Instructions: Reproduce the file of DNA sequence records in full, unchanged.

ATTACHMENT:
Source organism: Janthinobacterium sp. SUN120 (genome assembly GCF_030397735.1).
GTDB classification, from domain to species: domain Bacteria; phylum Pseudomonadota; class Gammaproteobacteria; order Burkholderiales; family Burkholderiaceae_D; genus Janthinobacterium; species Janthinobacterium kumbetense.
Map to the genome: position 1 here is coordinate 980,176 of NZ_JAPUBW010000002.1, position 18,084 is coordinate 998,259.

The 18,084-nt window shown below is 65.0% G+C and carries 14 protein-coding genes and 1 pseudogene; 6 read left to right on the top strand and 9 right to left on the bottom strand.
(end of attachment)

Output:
Source organism: Janthinobacterium sp. SUN120 (genome assembly GCF_030397735.1).
GTDB classification, from domain to species: domain Bacteria; phylum Pseudomonadota; class Gammaproteobacteria; order Burkholderiales; family Burkholderiaceae_D; genus Janthinobacterium; species Janthinobacterium kumbetense.
Map to the genome: position 1 here is coordinate 980,176 of NZ_JAPUBW010000002.1, position 18,084 is coordinate 998,259.

The 18,084-nt window shown below is 65.0% G+C and carries 14 protein-coding genes and 1 pseudogene; 6 read left to right on the top strand and 9 right to left on the bottom strand.